Q: Do I need to list a withdrawal time if the ELDU is for a nonfood-producing animal?
A: No. Withdrawal times of drugs prescribed for ELDU are not necessary for nonfood-producing animals.
Q: Can I treat my patient with a drug labeled for use in a different animal species?
A: For both food-producing and nonfood-producing animals, extralabel use of a drug labeled for a different animal species is allowed in either of the following circumstances:
- No approved, appropriate drug is available that is labeled for use in the patient's species.
- An approved drug exists for the patient's species, but you’ve found it to be clinically ineffective.
However, if the patient is a food-producing animal, you also must have adequate scientific information to allow you to determine a withdrawal time. Otherwise, you must take measures to ensure that animal never enters the human food supply.
Appropriate labeling and record maintenance is of utmost importance when ELDU is prescribed. The AMDUCA does not permit extralabel use of any drug if public health may be threatened.
Q: Can I treat my patient with a drug labeled for use in people?
A: If the patient is a nonfood-producing animal, a human drug may be considered if there is no approved, appropriate animal drug that is labeled for use in the patient’s species or if the approved drug exists but you’ve found it to be clinically ineffective.
If the patient is a food-producing animal, a human drug may be considered if the same criteria as for nonfood-producing animals apply, if the drug is not prohibited from use in food-producing animals, if there is no drug approved for use in animals, AND if there is adequate scientific information to determine a withdrawal time.
Q: Do I need to tell my client when I've prescribed an extralabel treatment?
A: Yes, it’s important to discuss the available treatment options with your clients, especially when extralabel use of a drug is indicated. It’s important for the client to understand that you’re prescribing a drug in a manner that differs from the label and there may be risks associated with this use.
Your state veterinary practice act also may include regulations regarding client consent in ELDU. However, the AMDUCA is generally sufficient to protect patients and public health from inappropriate ELDU.
Q: What is my liability if I prescribe or administer a drug in an extralabel manner and there's a problem?
A: When you administer or prescribe a drug extralabelly, doing so within the confines of the law will help you minimize your risk of liability in the case of an adverse event. The overarching premise of the AMDUCA is that extralabel use is acceptable when filling a medical need for an animal whose health is threatened. Veterinarians who deviate from ELDU guidelines set out in the AMDUCA risk becoming the target of unfavorable actions by the FDA. Such actions range from warning letters and regulatory meetings to product seizures, injunctions, and prosecution. Failure to follow the AMDUCA/ELDU regulations could potentially make you liable if an adverse event occurs, opening you up to the risk of a lawsuit and/or potential disciplinary action by your state's veterinary medical board. If you have questions regarding coverage for liability associated with specific extralabel uses of drugs, check with your liability insurance carrier for terms of your coverage.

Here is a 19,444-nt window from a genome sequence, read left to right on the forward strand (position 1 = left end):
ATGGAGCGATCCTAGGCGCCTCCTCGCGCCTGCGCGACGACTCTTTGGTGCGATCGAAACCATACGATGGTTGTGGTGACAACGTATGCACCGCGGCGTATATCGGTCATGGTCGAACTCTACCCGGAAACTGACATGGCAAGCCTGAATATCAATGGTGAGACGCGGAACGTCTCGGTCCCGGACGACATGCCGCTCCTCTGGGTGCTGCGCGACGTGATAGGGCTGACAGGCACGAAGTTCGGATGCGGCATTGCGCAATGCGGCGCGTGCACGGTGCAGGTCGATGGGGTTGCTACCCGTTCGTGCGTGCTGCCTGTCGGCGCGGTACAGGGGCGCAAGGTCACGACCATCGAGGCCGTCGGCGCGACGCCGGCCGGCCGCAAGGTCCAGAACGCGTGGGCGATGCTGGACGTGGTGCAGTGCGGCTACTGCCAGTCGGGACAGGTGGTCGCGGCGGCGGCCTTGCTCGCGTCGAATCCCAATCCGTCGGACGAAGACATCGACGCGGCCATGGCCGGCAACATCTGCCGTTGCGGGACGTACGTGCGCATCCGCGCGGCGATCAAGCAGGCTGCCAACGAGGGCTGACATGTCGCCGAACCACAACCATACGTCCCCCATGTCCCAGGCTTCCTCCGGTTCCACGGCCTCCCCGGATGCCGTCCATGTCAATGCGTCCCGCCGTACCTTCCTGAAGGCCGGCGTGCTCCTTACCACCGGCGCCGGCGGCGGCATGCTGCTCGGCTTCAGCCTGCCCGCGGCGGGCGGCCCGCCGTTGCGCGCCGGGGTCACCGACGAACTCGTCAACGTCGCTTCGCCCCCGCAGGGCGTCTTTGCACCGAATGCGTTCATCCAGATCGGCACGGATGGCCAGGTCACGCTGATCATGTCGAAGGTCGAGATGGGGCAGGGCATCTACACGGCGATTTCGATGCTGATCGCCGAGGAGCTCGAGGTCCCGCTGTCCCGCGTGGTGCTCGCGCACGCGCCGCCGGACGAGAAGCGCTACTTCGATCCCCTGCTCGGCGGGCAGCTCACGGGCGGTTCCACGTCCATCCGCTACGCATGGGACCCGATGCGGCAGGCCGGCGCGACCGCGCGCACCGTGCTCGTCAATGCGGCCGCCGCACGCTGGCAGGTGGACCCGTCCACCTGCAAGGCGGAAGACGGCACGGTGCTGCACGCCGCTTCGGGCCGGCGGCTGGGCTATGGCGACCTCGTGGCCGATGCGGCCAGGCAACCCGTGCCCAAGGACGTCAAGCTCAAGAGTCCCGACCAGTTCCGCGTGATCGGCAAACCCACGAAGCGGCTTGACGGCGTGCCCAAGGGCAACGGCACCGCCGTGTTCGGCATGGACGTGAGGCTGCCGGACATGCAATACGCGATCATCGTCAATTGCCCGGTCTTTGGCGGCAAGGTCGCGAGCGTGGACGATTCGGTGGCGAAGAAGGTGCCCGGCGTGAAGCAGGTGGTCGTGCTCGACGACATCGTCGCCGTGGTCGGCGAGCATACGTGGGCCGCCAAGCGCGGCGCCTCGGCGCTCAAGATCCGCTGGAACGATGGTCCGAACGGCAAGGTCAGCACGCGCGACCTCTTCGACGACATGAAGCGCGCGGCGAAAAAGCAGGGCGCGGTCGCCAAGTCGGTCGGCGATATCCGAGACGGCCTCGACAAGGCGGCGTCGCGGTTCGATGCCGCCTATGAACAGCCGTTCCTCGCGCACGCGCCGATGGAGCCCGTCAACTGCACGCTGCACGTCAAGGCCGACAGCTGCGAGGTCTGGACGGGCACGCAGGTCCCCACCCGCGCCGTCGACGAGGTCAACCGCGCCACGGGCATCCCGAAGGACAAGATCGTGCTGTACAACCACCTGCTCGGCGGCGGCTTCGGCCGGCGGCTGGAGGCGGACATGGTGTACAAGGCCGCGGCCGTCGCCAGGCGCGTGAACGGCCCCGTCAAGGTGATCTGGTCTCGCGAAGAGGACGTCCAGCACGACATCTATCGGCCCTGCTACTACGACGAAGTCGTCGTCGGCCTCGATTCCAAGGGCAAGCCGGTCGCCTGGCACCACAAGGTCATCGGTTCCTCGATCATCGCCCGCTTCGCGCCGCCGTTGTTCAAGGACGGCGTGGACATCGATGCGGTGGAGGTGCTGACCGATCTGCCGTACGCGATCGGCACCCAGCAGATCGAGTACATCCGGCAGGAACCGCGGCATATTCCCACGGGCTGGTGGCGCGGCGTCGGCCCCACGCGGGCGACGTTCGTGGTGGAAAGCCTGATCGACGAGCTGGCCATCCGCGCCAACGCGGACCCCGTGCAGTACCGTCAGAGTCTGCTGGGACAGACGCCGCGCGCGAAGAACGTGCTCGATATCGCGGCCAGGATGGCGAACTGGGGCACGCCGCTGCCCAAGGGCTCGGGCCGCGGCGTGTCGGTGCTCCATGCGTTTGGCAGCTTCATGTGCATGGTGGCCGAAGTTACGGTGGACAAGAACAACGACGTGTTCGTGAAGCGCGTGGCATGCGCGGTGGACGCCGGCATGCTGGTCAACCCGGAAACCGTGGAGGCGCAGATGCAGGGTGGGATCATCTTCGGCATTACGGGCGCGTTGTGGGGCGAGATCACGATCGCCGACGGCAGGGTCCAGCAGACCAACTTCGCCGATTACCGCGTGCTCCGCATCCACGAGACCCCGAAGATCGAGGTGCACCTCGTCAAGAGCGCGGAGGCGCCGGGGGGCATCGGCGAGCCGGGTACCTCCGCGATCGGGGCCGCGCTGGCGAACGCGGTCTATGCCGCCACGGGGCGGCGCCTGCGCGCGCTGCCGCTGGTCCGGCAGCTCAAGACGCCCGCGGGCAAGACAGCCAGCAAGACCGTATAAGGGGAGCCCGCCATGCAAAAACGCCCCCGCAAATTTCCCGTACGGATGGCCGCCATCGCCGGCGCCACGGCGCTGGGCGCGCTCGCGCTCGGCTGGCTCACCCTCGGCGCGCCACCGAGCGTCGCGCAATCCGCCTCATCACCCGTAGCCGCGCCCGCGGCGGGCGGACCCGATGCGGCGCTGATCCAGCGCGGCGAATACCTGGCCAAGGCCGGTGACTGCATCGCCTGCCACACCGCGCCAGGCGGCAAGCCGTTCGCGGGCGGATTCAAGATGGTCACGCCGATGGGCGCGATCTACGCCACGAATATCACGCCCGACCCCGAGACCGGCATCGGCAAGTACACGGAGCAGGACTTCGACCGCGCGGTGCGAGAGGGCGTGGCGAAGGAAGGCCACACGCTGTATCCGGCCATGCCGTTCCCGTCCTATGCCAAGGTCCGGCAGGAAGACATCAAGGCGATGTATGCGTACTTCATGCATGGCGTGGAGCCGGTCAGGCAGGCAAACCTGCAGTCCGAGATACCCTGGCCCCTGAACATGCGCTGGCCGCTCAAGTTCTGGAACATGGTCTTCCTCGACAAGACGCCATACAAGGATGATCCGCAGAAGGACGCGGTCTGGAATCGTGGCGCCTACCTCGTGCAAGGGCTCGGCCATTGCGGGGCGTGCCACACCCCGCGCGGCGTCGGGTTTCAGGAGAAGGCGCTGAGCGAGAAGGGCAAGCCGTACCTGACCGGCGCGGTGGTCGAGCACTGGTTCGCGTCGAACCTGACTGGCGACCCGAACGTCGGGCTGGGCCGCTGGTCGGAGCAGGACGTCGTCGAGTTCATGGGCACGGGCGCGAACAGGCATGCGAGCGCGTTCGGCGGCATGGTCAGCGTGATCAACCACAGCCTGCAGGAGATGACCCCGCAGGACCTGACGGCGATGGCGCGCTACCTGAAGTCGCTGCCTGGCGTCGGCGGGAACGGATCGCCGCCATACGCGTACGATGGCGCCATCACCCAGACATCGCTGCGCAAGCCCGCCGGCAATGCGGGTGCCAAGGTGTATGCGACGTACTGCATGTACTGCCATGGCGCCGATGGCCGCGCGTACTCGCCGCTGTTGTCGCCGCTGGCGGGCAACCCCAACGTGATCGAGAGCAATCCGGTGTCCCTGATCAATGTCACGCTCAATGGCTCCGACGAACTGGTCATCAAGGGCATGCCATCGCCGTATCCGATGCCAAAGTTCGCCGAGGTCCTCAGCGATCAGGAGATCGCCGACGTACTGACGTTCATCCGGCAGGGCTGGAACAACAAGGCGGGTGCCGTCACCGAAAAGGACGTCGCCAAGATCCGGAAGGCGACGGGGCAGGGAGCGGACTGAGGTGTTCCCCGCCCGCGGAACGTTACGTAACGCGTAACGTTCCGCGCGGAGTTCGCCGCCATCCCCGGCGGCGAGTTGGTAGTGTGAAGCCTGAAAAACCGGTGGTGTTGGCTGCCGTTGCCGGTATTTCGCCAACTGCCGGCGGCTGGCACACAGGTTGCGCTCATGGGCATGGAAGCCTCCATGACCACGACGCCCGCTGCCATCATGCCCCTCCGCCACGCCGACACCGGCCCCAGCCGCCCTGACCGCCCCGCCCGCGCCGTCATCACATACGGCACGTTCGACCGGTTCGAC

Q: What about ELDU in feed?
A: The AMDUCA does not permit extralabel use of medicated feeds. However, there are some minor species that cannot practically be medicated in any way other than through the use of medicated feeds. See the FDA’s Compliance Policy Guide Section 615.115 for the agency’s current thinking on extralabel use of animal drugs approved for use in or on animal feed (medicated feeds) (as defined in 21 CFR 558.3(b)(8)) for minor species.
Q: Are vaccines subject to ELDU?
A: Vaccines are considered "veterinary biologics" and fall under regulation by the U.S. Department of Agriculture’s Center for Veterinary Biologics. Veterinarians are allowed discretionary use of vaccines. For example, if a minor species requires a vaccine not labeled for that species, you can exercise your discretion and use the particular vaccine that you see fit. Veterinarians should check state rules to discern whether it’s acceptable to vaccinate animals with vaccines labeled for another animal species.
Q: Whom should I contact if I have specific questions about ELDU?
A: If you have specific questions about ELDU regulations, the FDA and FARAD are valuable resources. Contact information is available on their websites.